DOI: http://dx.doi.org/10.18203/2320-1770.ijrcog20213464

A retrospective study of efficacy and cost efficiency of medical vs. surgical management of abortions in first trimester

Meetangi Agarwal, Sailatha Ramanujam, Anuradha C. Ramachandran

Abstract


Background: The aim of the study was to assess and comparatively evaluate the efficacy of different methods of first trimester abortions (medical, surgical) in terms of its safety, cost and effectiveness.

Methods: We present a retrospective observational research study done at Chettinad hospital and research institute, Kelambakkam Chennai which included a total of 70 patients of first trimester abortions, in the period from June 2019 to June 2020. 55 patients were offered medical treatment (MTOP) and were followed up with a repeat scan after 2 weeks. In cases of failed medical abortion patient underwent curettage. Though, in some cases after an attempt at medical abortion, if the products didn’t expel at all within 48 hours, dilatation and evacuation was offered. Transvaginal ultrasound was performed to confirm the success of the treatment. In 15 cases who presented with incomplete abortion, surgical treatment (STOP) was offered. The outcomes considered were successful complete abortions, failed medical abortions, side effects and complications including blood transfusion.

Results: The baseline characteristics of women were similar in both the groups like mean age, parity, history of previous termination of pregnancy (TOP). The success rate in MTOP was 67.2% and in STOP 100%.The amount of bleeding experienced was moderate to heavy in MTOP and minimal to moderate in STOP.37 women who underwent only medical termination who returned for the 2-week follow-up, the rate of complete pregnancy termination was 94% and for the remaining 2 women surgical intervention was required. In the surgical group, at the 2-week follow up, no woman underwent a repeat vacuum aspiration with an efficacy of 100%. No significant difference was found in the mean total cost for the medical and surgical groups after adding the subsequent costs (including additional manual vacuum evacuation).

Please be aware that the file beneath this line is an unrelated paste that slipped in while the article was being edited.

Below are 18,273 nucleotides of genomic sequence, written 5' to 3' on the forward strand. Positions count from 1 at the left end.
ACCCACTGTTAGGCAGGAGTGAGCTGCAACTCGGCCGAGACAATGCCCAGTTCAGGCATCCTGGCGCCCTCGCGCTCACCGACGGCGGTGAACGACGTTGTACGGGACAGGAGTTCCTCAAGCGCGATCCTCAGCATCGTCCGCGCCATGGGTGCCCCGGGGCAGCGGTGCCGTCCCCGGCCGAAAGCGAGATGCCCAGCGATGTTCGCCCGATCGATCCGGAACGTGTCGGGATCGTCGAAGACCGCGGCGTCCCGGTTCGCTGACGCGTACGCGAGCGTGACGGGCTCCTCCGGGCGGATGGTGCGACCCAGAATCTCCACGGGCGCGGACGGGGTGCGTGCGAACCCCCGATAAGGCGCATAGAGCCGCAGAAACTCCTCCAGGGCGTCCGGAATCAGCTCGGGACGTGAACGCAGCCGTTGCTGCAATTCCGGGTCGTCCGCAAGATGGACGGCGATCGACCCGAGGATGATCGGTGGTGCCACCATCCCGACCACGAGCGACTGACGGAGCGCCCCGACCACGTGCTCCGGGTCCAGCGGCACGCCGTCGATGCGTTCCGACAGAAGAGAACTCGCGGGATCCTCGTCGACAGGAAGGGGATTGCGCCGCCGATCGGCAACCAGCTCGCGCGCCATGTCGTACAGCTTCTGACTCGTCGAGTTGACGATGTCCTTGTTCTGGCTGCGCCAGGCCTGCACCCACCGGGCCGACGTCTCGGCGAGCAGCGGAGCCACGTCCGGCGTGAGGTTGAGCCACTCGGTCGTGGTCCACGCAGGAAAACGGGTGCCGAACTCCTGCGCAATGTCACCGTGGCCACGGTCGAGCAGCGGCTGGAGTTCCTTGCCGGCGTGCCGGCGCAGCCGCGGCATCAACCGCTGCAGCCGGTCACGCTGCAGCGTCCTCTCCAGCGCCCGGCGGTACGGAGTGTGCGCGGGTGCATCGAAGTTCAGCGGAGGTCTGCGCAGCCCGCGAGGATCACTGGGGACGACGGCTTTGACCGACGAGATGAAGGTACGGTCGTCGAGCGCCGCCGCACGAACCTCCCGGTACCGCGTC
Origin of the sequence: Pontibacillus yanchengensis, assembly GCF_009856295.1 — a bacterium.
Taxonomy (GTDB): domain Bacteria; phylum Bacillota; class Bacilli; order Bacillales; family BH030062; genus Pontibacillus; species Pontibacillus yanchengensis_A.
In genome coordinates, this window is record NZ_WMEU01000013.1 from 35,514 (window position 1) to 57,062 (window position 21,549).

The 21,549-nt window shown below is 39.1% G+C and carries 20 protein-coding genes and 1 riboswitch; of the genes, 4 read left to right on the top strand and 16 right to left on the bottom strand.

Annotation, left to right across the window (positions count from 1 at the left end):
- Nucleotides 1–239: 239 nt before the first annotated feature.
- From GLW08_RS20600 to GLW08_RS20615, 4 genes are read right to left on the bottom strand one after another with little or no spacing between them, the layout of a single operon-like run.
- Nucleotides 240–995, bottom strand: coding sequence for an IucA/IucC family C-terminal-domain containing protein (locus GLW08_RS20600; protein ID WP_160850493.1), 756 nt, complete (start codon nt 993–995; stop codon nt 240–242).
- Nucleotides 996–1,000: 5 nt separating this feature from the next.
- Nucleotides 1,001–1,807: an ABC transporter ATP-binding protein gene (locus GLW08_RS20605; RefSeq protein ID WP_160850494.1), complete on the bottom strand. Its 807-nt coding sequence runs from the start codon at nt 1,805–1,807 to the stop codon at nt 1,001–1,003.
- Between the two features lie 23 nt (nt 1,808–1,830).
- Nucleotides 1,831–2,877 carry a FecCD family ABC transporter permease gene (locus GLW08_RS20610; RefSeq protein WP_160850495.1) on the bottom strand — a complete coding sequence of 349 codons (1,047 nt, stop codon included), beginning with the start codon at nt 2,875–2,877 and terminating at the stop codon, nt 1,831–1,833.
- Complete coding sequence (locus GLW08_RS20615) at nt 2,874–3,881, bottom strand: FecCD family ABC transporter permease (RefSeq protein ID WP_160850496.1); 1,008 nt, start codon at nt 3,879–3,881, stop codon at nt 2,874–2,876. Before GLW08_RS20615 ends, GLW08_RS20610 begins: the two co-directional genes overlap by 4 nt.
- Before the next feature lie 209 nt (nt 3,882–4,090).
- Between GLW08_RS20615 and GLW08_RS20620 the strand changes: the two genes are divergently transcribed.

Conclusions: Medical termination of abortion should be preferred over surgical termination as it is safer, cost effective, with fewer complications and high success rate.

 


Keywords


Abortion, Misoprostol, Dilatation and curettage

Full Text:

PDF

References


Leveno KJW. Obstetrics. 25th ed. USA: Saunders: 2005.

Akkenapally P, Kamineni, V. Medical versus surgical termination of early pregnancy: satisfaction with care, emotional impact and acceptability of the procedure. Int J Reprod Contracept Obstet Gynecol. 2016;45:3158-66.

Shuaib A, Alharazi A. Medical versus surgical termination of the first trimester missed miscarriage. Alexandria J Med. 2013;49(1):13-6.

Chia K, Ogbo V. Medical termination of missed abortion. J Obstet Gynaecol. 2002;22(2):184-6.

Xia W, She S, Lam T. Medical versus surgical abortion methods for pregnancy in China: a cost-minimization analysis. Gynecol Obstet Invest. 2011; 72(4):257-63.

Davis A, Westhoff C, De Nonno L. Bleeding patterns after early abortion with mifepristone and misoprostol or manual vacuum aspiration. J Am Med Womens Assoc. 2000;55(3):141-4.

Cubo NA, Soto PZ, Haro PA, Hernández HM, Doyague SM, Sayagués MJ. Medical versus surgical treatment of first trimester spontaneous abortion: A cost-minimization analysis. PLOS ONE. 2019;14(1):e0210449.

Rausch M, Lorch S, Chung K, Frederick M, Zhang J, Barnhart K. A cost-effectiveness analysis of surgical versus medical management of early pregnancy loss. Fertil Steril. 2012;97(2):355-60.

Say L, Kulier R, Gülmezoglu M, Campana A. Medical versus surgical methods for first trimester termination of pregnancy. Cochrane Database Syst Rev. 2005;1:CD003037.

Trinder J, Brocklehurst P, Porter R, Read M, Vyas S, Smith L. Management of miscarriage: expectant, medical, or surgical? Results of randomised controlled trial (miscarriage treatment (MIST) trial). BMJ. 2006;332(7552):1235-40.